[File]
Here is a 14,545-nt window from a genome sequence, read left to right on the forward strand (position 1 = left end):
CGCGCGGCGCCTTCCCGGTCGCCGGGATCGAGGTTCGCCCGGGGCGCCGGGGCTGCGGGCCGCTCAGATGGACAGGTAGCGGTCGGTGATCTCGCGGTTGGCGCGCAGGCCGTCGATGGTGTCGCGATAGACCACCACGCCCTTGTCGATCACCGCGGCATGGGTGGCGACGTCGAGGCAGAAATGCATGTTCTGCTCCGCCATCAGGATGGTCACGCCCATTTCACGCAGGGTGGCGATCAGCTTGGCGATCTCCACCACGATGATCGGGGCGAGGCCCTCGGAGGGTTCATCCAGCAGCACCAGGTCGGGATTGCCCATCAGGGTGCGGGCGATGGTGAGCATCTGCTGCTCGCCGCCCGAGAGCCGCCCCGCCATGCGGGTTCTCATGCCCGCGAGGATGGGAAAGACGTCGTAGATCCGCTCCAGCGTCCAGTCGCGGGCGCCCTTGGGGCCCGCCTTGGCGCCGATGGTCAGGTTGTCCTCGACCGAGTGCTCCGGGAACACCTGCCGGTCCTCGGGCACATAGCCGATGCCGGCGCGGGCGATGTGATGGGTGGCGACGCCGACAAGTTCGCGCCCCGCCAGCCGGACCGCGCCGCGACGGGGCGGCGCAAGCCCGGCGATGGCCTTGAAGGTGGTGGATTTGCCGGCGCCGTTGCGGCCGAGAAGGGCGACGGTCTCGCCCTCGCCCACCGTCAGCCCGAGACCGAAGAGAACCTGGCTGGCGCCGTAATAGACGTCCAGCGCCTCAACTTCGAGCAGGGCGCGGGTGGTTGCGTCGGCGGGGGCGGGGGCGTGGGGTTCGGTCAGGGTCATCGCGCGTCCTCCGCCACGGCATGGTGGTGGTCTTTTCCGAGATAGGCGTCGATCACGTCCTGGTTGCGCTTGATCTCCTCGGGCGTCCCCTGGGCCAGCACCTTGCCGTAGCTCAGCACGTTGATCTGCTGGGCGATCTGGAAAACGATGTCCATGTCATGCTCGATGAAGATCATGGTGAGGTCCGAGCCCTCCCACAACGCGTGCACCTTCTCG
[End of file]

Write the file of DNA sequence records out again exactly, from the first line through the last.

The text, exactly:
Here is a 14,545-nt window from a genome sequence, read left to right on the forward strand (position 1 = left end):
CGCGCGGCGCCTTCCCGGTCGCCGGGATCGAGGTTCGCCCGGGGCGCCGGGGCTGCGGGCCGCTCAGATGGACAGGTAGCGGTCGGTGATCTCGCGGTTGGCGCGCAGGCCGTCGATGGTGTCGCGATAGACCACCACGCCCTTGTCGATCACCGCGGCATGGGTGGCGACGTCGAGGCAGAAATGCATGTTCTGCTCCGCCATCAGGATGGTCACGCCCATTTCACGCAGGGTGGCGATCAGCTTGGCGATCTCCACCACGATGATCGGGGCGAGGCCCTCGGAGGGTTCATCCAGCAGCACCAGGTCGGGATTGCCCATCAGGGTGCGGGCGATGGTGAGCATCTGCTGCTCGCCGCCCGAGAGCCGCCCCGCCATGCGGGTTCTCATGCCCGCGAGGATGGGAAAGACGTCGTAGATCCGCTCCAGCGTCCAGTCGCGGGCGCCCTTGGGGCCCGCCTTGGCGCCGATGGTCAGGTTGTCCTCGACCGAGTGCTCCGGGAACACCTGCCGGTCCTCGGGCACATAGCCGATGCCGGCGCGGGCGATGTGATGGGTGGCGACGCCGACAAGTTCGCGCCCCGCCAGCCGGACCGCGCCGCGACGGGGCGGCGCAAGCCCGGCGATGGCCTTGAAGGTGGTGGATTTGCCGGCGCCGTTGCGGCCGAGAAGGGCGACGGTCTCGCCCTCGCCCACCGTCAGCCCGAGACCGAAGAGAACCTGGCTGGCGCCGTAATAGACGTCCAGCGCCTCAACTTCGAGCAGGGCGCGGGTGGTTGCGTCGGCGGGGGCGGGGGCGTGGGGTTCGGTCAGGGTCATCGCGCGTCCTCCGCCACGGCATGGTGGTGGTCTTTTCCGAGATAGGCGTCGATCACGTCCTGGTTGCGCTTGATCTCCTCGGGCGTCCCCTGGGCCAGCACCTTGCCGTAGCTCAGCACGTTGATCTGCTGGGCGATCTGGAAAACGATGTCCATGTCATGCTCGATGAAGATCATGGTGAGGTCCGAGCCCTCCCACAACGCGTGCACCTTCTCG